Tuesday, December 30, 2014

On Being A Marginalized Content Creator On The Internet

The house Notch just bought for seventy million dollars
It's that time of year again, when I scramble to follow the tacit assumption that I need to sum up my work of the past year. But my problem is my sense of individual years as disparate units inherently separable from each other has all but disintegrated. I don't think we're necessarily any closer to answering the questions that have been posed around the games or social justice twitter debates of the past few years. More voices are popping up to the surface than ever before - people of color in particular, and while some issues (like harassment) may have finally broken into the mainstream consciousness - most big videogame press outlets like Polygon or Kotaku or Giant Bomb have consistently shown that they're not really interested in engaging with or even trying to have a real understanding of discussions that are happening in these communities. Videogame culture, whether it stands for or against a thing like Gamergate, is still not a welcoming place for, or particularly interested in hearing the expression of most marginalized people.

So marginalized people who exist in the game world are put in an awkward place. You're supposed to stick around making stuff, and perform that action of being an important voice of outrage whose existence offers comfort to other people - and you might receive some kind of material or social support for that. You might even be asked to speak at conferences. But never is your voice seriously entered into any kind of lasting or larger debate. The reality is that Polygon or Giant Bomb or Kotaku aren't particularly interested in hearing your voice. And don't hope, by the way, that your work will seep out into other, potentially more welcoming, spheres of the internet - because the reality is that they're not particularly open to or interested in any of the work being done in games, let alone yours.

That's not to forget that, of course, Patreon is a lovely thing that has allowed people like me to survive and be able to overcome issues like homelessness. That has been a major positive development of the past year. But sometimes it's hard to decipher whether someone is funding my Patreon because they want me to keep talking, or if it's that they think the money will finally satisfy me enough to shut me up from being challenging to my audience, or talking about issues that make them uncomfortable.

There are these unwritten rules if you want to be a successful content creator on the internet: Making scheduled announcements & holding to them, always keeping your following organized and up to date on whatever you're doing next, being present on all forms of social media, playing to your fanbase - these things are expected of you to be successful. But what this really means, in this day and age, is - be safe and reliable. Don't rock the boat. Follow pre-approved methods of distribution and dissemination of your work. Don't challenge your audience. 

Mainstream press outlets act as if someone as popular as PewDiePie has done a great and amazing new thing by finding the following he has, but the reason he's been so successful is exactly because of how much he plays to his audience and does exactly what they expect of him. Success on the internet is, without a doubt, inherently tied into endlessly stoking a certain kind of predictability and formulaicness to your audience. No one who really wants to foster new and interesting expression could truly argue for this. This is not any kind of admirable model for an artist who cares about the uniqueness of their work to follow. We are always, always destined to fail when put up against someone like PewDiePie.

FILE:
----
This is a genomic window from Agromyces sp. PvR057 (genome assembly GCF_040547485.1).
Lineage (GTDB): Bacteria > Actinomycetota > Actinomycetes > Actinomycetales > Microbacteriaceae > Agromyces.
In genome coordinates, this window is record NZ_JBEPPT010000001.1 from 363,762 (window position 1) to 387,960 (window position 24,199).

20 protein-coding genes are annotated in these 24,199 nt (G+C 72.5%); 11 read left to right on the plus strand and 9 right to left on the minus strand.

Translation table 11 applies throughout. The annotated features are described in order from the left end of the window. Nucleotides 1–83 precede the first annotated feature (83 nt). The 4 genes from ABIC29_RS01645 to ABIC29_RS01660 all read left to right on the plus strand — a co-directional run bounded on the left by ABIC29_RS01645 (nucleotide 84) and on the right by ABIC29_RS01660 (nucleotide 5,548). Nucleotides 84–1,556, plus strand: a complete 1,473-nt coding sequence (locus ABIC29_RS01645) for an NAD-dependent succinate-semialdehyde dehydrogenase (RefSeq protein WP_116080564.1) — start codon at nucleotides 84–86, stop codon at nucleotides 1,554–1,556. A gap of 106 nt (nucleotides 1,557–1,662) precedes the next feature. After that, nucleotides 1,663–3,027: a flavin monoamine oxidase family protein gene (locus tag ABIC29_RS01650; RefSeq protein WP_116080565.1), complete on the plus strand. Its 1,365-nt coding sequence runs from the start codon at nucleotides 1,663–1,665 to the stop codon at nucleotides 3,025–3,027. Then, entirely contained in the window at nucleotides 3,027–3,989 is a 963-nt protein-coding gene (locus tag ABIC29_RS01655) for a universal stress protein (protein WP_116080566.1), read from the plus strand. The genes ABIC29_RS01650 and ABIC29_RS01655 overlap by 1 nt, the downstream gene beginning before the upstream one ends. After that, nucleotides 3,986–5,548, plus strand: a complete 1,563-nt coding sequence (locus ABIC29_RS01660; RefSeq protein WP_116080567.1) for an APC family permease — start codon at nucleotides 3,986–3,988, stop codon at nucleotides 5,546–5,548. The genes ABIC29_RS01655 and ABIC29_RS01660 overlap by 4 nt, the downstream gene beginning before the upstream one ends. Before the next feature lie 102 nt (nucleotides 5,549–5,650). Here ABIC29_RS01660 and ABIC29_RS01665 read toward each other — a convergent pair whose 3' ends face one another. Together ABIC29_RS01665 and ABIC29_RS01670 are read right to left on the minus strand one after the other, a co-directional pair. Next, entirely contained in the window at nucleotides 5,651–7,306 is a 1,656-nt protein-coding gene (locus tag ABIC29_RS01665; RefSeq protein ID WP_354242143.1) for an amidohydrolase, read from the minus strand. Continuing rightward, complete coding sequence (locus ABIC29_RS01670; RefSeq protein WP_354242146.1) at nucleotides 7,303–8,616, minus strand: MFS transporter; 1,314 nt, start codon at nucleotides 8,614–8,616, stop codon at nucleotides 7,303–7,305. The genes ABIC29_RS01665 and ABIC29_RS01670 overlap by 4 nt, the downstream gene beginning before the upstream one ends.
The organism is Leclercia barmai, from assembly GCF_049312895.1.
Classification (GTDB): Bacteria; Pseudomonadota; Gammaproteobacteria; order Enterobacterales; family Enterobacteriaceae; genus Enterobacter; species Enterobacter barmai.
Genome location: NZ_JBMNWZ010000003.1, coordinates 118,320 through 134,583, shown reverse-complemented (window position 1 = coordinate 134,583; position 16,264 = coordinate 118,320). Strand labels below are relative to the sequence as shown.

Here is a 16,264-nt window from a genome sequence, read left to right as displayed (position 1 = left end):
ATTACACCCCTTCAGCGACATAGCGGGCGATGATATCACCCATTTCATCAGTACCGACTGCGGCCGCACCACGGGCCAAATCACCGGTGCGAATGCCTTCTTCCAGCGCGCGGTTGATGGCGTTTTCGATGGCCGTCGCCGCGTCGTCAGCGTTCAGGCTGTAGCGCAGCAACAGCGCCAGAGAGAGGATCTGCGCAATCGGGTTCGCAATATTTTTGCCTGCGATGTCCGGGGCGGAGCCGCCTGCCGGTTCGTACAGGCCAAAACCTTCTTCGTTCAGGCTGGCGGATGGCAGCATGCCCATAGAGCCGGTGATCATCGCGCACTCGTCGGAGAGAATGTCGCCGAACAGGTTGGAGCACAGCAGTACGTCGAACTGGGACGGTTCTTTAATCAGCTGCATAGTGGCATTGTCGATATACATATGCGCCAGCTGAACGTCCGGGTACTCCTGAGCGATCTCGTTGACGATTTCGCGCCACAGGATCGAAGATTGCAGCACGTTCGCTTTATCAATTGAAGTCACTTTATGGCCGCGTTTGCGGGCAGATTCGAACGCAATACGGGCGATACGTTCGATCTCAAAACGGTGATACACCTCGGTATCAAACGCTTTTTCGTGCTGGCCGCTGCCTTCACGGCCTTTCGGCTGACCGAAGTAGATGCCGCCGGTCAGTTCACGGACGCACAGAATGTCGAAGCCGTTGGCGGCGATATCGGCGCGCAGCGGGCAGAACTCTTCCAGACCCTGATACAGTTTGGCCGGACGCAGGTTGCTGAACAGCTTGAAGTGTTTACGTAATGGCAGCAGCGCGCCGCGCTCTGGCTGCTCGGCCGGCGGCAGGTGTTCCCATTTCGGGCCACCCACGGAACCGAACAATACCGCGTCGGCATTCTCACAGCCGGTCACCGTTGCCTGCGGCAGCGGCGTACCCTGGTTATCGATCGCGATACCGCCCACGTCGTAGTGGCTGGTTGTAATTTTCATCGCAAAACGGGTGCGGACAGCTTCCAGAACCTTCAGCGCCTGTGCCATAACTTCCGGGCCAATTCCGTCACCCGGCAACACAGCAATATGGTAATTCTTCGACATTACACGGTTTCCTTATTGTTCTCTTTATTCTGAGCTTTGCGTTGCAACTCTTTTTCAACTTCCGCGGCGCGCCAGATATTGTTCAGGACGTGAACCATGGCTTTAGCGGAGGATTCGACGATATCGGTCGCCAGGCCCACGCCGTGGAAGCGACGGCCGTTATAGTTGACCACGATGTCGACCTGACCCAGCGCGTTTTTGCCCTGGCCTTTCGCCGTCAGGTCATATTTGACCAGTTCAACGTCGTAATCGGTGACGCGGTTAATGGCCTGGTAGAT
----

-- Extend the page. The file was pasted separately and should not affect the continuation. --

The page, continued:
So we must fight for whatever scraps we can get. We must write our articles to be viral, frame something else we want to talk about around whatever is the latest hot-button issues on our social network, if need be. Just get noticed. And when we do, don't expect that it's anyone's real obligation to follow or engage with our work beyond the week or so that we put it out into the world in. If we don't consistently and predictably do it completely for other people and play 100% into their biases, then we can't expect or feel obligated to their attention.

But it's okay. You can do it for yourself. Keep making stuff, keep being present, and maybe some people will be into your work! But don't feel that anyone is obligated to engage with your work, or respect what you have to say. You have the freedom to do whatever you want! You have the freedom to do whatever you want -- as long as you understand that you're disposable, and if you don't walk exactly in between the lines painted for you, someone else will. And he might be the next Notch or PewDiePie.


The world we live in is unstable. I guess there's nothing new about that. The difference is that we're beginning to see that more and more clearly now. 2014 was a particularly intense and upsetting year for a lot of people in many ways. Maybe there was nothing new, but the fact that the world was watching was new. Ferguson is not new, but the twitter discussion and protests around it are. And that's comforting. Things move forward and change because they should move forward and change. There is still plenty of time ahead for us. And thank God for that, because we've only just begun. And we will find our voices. Wherever and whenever and however that might be, however, still remains a mystery.

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